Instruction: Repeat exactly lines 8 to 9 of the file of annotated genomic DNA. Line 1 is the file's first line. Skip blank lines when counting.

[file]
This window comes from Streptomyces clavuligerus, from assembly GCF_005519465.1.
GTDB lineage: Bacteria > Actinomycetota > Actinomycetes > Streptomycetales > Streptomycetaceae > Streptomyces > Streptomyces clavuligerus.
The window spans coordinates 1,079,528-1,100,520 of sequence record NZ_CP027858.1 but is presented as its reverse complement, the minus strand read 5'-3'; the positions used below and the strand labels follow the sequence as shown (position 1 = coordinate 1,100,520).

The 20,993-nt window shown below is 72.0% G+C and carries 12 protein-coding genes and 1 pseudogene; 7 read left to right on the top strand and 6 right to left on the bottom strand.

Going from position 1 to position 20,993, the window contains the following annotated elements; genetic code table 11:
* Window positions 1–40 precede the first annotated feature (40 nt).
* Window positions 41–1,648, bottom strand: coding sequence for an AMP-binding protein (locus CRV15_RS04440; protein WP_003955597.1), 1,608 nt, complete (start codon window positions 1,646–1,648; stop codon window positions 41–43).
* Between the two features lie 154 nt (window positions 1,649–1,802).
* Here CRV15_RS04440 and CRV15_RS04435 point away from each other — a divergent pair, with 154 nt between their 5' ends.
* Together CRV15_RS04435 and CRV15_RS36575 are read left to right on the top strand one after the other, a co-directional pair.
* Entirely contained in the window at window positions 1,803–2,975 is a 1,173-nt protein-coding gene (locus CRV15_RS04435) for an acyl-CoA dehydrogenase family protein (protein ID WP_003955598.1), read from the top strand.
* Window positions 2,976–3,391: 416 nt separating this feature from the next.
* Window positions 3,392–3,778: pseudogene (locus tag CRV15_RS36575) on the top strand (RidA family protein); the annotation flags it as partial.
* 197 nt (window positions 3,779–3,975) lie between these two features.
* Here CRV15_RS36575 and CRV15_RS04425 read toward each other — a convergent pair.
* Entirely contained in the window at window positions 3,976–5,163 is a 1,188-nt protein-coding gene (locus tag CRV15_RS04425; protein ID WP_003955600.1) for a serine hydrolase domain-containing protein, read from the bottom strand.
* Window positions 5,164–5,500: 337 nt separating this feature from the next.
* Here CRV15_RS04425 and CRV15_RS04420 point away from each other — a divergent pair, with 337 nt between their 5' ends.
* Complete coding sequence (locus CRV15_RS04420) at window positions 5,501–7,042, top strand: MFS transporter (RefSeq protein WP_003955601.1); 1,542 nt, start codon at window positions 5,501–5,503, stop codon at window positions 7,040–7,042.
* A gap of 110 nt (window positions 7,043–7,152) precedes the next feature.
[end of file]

* Between the two features lie 154 nt (window positions 1,649–1,802).
* Here CRV15_RS04440 and CRV15_RS04435 point away from each other — a divergent pair, with 154 nt between their 5' ends.